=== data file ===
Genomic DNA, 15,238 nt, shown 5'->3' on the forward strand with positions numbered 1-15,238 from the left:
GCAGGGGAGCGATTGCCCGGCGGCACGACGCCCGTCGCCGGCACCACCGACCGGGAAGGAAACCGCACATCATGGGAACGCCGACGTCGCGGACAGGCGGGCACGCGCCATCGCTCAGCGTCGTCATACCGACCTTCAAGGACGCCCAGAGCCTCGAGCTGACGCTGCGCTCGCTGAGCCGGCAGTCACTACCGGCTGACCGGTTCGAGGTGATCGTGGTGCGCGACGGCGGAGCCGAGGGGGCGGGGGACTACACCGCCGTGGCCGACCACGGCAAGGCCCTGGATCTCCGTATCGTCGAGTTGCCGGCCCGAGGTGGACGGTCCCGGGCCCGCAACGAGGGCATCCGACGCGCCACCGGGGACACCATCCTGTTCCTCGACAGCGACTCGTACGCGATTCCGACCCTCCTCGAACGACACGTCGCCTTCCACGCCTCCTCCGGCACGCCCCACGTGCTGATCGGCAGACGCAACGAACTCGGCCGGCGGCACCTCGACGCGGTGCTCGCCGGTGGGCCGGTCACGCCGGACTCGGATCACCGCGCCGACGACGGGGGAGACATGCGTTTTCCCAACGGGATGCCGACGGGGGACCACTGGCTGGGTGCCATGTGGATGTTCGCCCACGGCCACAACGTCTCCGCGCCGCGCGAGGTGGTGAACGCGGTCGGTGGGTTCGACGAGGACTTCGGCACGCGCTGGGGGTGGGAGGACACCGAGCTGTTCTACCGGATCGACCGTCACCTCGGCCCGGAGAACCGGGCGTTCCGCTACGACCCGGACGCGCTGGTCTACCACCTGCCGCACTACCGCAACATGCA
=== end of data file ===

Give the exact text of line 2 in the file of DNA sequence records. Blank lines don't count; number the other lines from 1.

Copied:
GCAGGGGAGCGATTGCCCGGCGGCACGACGCCCGTCGCCGGCACCACCGACCGGGAAGGAAACCGCACATCATGGGAACGCCGACGTCGCGGACAGGCGGGCACGCGCCATCGCTCAGCGTCGTCATACCGACCTTCAAGGACGCCCAGAGCCTCGAGCTGACGCTGCGCTCGCTGAGCCGGCAGTCACTACCGGCTGACCGGTTCGAGGTGATCGTGGTGCGCGACGGCGGAGCCGAGGGGGCGGGGGACTACACCGCCGTGGCCGACCACGGCAAGGCCCTGGATCTCCGTATCGTCGAGTTGCCGGCCCGAGGTGGACGGTCCCGGGCCCGCAACGAGGGCATCCGACGCGCCACCGGGGACACCATCCTGTTCCTCGACAGCGACTCGTACGCGATTCCGACCCTCCTCGAACGACACGTCGCCTTCCACGCCTCCTCCGGCACGCCCCACGTGCTGATCGGCAGACGCAACGAACTCGGCCGGCGGCACCTCGACGCGGTGCTCGCCGGTGGGCCGGTCACGCCGGACTCGGATCACCGCGCCGACGACGGGGGAGACATGCGTTTTCCCAACGGGATGCCGACGGGGGACCACTGGCTGGGTGCCATGTGGATGTTCGCCCACGGCCACAACGTCTCCGCGCCGCGCGAGGTGGTGAACGCGGTCGGTGGGTTCGACGAGGACTTCGGCACGCGCTGGGGGTGGGAGGACACCGAGCTGTTCTACCGGATCGACCGTCACCTCGGCCCGGAGAACCGGGCGTTCCGCTACGACCCGGACGCGCTGGTCTACCACCTGCCGCACTACCGCAACATGCA